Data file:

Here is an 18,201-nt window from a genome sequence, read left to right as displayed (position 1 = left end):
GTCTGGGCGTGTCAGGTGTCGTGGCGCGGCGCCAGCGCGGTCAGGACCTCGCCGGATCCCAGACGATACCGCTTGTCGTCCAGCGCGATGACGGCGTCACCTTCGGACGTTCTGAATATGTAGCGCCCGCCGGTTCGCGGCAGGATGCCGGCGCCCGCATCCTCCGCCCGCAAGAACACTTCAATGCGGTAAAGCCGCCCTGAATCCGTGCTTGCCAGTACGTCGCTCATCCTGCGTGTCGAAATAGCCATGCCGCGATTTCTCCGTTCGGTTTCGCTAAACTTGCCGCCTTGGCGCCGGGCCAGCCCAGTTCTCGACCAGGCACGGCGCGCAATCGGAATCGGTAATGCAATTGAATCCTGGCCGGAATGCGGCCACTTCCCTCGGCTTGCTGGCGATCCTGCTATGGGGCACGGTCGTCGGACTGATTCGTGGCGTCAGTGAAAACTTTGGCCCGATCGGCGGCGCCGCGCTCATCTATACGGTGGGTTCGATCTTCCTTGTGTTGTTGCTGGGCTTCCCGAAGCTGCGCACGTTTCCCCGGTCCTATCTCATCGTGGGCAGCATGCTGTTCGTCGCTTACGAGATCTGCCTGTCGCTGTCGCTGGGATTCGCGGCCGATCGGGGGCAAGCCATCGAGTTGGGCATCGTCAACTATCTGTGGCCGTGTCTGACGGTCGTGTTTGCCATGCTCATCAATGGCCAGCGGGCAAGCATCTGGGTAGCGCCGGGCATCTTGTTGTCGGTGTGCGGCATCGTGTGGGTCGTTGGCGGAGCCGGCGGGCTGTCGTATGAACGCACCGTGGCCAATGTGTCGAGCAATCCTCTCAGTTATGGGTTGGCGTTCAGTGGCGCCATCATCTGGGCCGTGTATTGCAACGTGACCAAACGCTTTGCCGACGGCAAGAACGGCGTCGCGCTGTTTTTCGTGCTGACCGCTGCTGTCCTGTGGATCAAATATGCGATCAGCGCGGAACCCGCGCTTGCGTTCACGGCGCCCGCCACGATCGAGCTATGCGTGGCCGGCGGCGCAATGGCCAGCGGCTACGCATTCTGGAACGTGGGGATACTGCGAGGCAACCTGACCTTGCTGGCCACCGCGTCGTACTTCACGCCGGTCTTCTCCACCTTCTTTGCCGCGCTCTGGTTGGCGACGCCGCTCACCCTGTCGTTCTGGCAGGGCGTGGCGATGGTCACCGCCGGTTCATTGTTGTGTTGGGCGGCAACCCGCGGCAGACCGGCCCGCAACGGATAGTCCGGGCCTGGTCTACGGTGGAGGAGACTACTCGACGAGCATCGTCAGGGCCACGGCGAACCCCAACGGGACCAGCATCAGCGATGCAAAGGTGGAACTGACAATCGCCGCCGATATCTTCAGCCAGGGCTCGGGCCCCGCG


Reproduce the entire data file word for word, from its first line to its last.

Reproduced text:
Here is an 18,201-nt window from a genome sequence, read left to right as displayed (position 1 = left end):
GTCTGGGCGTGTCAGGTGTCGTGGCGCGGCGCCAGCGCGGTCAGGACCTCGCCGGATCCCAGACGATACCGCTTGTCGTCCAGCGCGATGACGGCGTCACCTTCGGACGTTCTGAATATGTAGCGCCCGCCGGTTCGCGGCAGGATGCCGGCGCCCGCATCCTCCGCCCGCAAGAACACTTCAATGCGGTAAAGCCGCCCTGAATCCGTGCTTGCCAGTACGTCGCTCATCCTGCGTGTCGAAATAGCCATGCCGCGATTTCTCCGTTCGGTTTCGCTAAACTTGCCGCCTTGGCGCCGGGCCAGCCCAGTTCTCGACCAGGCACGGCGCGCAATCGGAATCGGTAATGCAATTGAATCCTGGCCGGAATGCGGCCACTTCCCTCGGCTTGCTGGCGATCCTGCTATGGGGCACGGTCGTCGGACTGATTCGTGGCGTCAGTGAAAACTTTGGCCCGATCGGCGGCGCCGCGCTCATCTATACGGTGGGTTCGATCTTCCTTGTGTTGTTGCTGGGCTTCCCGAAGCTGCGCACGTTTCCCCGGTCCTATCTCATCGTGGGCAGCATGCTGTTCGTCGCTTACGAGATCTGCCTGTCGCTGTCGCTGGGATTCGCGGCCGATCGGGGGCAAGCCATCGAGTTGGGCATCGTCAACTATCTGTGGCCGTGTCTGACGGTCGTGTTTGCCATGCTCATCAATGGCCAGCGGGCAAGCATCTGGGTAGCGCCGGGCATCTTGTTGTCGGTGTGCGGCATCGTGTGGGTCGTTGGCGGAGCCGGCGGGCTGTCGTATGAACGCACCGTGGCCAATGTGTCGAGCAATCCTCTCAGTTATGGGTTGGCGTTCAGTGGCGCCATCATCTGGGCCGTGTATTGCAACGTGACCAAACGCTTTGCCGACGGCAAGAACGGCGTCGCGCTGTTTTTCGTGCTGACCGCTGCTGTCCTGTGGATCAAATATGCGATCAGCGCGGAACCCGCGCTTGCGTTCACGGCGCCCGCCACGATCGAGCTATGCGTGGCCGGCGGCGCAATGGCCAGCGGCTACGCATTCTGGAACGTGGGGATACTGCGAGGCAACCTGACCTTGCTGGCCACCGCGTCGTACTTCACGCCGGTCTTCTCCACCTTCTTTGCCGCGCTCTGGTTGGCGACGCCGCTCACCCTGTCGTTCTGGCAGGGCGTGGCGATGGTCACCGCCGGTTCATTGTTGTGTTGGGCGGCAACCCGCGGCAGACCGGCCCGCAACGGATAGTCCGGGCCTGGTCTACGGTGGAGGAGACTACTCGACGAGCATCGTCAGGGCCACGGCGAACCCCAACGGGACCAGCATCAGCGATGCAAAGGTGGAACTGACAATCGCCGCCGATATCTTCAGCCAGGGCTCGGGCCCCGCG